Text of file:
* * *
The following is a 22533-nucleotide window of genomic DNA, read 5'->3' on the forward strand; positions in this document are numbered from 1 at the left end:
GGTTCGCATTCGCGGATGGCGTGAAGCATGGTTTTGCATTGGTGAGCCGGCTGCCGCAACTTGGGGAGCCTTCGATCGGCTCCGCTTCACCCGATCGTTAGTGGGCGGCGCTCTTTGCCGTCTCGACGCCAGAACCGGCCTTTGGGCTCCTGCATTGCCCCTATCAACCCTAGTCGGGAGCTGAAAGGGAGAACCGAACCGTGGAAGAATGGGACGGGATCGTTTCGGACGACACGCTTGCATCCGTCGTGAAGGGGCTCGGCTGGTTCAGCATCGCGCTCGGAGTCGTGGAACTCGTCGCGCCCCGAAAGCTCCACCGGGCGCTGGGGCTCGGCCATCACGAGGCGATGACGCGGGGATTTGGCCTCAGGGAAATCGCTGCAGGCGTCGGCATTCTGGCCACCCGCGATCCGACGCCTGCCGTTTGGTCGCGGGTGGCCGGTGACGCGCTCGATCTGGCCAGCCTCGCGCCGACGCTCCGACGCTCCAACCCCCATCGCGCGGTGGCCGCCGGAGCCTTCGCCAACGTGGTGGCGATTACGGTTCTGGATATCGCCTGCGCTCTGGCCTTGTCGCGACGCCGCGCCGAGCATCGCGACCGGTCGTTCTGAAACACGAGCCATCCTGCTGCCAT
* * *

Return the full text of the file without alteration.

The following is a 22533-nucleotide window of genomic DNA, read 5'->3' on the forward strand; positions in this document are numbered from 1 at the left end:
GGTTCGCATTCGCGGATGGCGTGAAGCATGGTTTTGCATTGGTGAGCCGGCTGCCGCAACTTGGGGAGCCTTCGATCGGCTCCGCTTCACCCGATCGTTAGTGGGCGGCGCTCTTTGCCGTCTCGACGCCAGAACCGGCCTTTGGGCTCCTGCATTGCCCCTATCAACCCTAGTCGGGAGCTGAAAGGGAGAACCGAACCGTGGAAGAATGGGACGGGATCGTTTCGGACGACACGCTTGCATCCGTCGTGAAGGGGCTCGGCTGGTTCAGCATCGCGCTCGGAGTCGTGGAACTCGTCGCGCCCCGAAAGCTCCACCGGGCGCTGGGGCTCGGCCATCACGAGGCGATGACGCGGGGATTTGGCCTCAGGGAAATCGCTGCAGGCGTCGGCATTCTGGCCACCCGCGATCCGACGCCTGCCGTTTGGTCGCGGGTGGCCGGTGACGCGCTCGATCTGGCCAGCCTCGCGCCGACGCTCCGACGCTCCAACCCCCATCGCGCGGTGGCCGCCGGAGCCTTCGCCAACGTGGTGGCGATTACGGTTCTGGATATCGCCTGCGCTCTGGCCTTGTCGCGACGCCGCGCCGAGCATCGCGACCGGTCGTTCTGAAACACGAGCCATCCTGCTGCCAT